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the place by the tracks

In the third-floor apartment, I walk around and touch the cold furnaces. I take a brilliantly hot shower that steams up the whole room and take my time getting dressed. I listen to water dripping and find where it's coming from: the roll-down shower curtain; the shower cap; the faucet after it's just been used. Every once in a while I hear the train approaching, groaning like a slow thunder roll, and I think it's the heat finally kicking on. If I close my eyes, I can feel little parts of me moving, vibrating from the speed.



 

At night I wear two sweaters, including one of Alpaca wool. I lie in the hosts' bed and look around at all the things that make up their life: the emptied out shelves and the big wicker baskets, the black and white elephant portrait that takes up the whole wall. I wonder how many times the couple has locked the door, or laid here in the still darkness, wanting to speak to their partner but not sure what to say, and whether it's worth waking them.


I dream that I wake up in a stranger's apartment, the one above mine, one with glorious heat and two boys that laugh that I've sleep-walked into their place. When I actually wake up, my AirBnB host messages me: "is it warm". I doze and then pull my groggy self from bed; I touch the furnaces again and feel their radiant heat. They seem to be working, I write back, relieved I don't have to lie, that I don't have to spend the next two weeks contemplating whether I should have said no--whether I should have burdened them with my luxurious American needs. "it's an old building," the host writes back, "it takes time to warm up." He tells me the neighbor will give me an iron, even though I didn't ask. I knock on the neighbor's door later, heart pounding, not sure if they'll speak Polish, German or English. They don't answer.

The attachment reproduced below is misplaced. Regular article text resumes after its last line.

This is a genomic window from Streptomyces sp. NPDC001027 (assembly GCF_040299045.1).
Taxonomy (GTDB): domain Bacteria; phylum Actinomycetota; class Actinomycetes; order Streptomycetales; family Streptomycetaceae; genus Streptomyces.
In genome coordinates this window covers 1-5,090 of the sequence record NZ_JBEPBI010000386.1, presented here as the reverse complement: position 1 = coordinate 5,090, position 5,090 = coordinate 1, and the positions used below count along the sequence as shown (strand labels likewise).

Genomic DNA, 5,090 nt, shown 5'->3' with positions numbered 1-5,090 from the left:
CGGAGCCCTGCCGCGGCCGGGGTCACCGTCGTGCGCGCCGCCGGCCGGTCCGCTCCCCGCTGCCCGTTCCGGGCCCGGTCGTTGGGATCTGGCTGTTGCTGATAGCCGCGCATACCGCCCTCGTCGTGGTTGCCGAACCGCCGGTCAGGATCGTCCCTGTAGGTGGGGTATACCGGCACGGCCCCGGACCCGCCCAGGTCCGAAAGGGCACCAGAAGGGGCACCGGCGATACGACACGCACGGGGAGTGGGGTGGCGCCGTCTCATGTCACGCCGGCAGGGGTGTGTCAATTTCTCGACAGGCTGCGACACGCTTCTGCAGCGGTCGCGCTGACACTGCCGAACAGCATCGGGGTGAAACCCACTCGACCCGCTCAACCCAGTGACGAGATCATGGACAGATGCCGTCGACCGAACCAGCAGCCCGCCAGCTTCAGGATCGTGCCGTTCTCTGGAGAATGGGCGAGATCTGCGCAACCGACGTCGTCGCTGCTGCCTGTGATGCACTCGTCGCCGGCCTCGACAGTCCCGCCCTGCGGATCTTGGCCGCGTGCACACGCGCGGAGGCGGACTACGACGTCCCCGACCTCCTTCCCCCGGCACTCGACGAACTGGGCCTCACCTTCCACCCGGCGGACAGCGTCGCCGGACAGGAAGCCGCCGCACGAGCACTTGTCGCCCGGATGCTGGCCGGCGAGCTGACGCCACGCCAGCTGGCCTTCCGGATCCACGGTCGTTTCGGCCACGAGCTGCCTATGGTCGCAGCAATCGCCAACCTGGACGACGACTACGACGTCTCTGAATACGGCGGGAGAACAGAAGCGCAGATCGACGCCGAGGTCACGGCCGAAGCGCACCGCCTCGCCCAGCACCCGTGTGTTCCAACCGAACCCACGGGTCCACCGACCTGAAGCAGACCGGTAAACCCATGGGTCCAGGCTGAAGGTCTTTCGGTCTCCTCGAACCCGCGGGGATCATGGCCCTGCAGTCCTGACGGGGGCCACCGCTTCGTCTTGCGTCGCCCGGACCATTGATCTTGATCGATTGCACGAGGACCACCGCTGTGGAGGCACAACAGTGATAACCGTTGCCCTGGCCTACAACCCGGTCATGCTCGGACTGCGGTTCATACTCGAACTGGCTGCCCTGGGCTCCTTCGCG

I walk to Bauhaus in the grey cold, meander down the aisles, and then to Kaufhaus, where I buy a vitamin C shot, pudding, water and sausage, the staples of my diet here. I walk back home feeling not quite accomplished but at least content that I moved my muscles, that despite this lingering head cold (or long COVID?), I'm still getting out.




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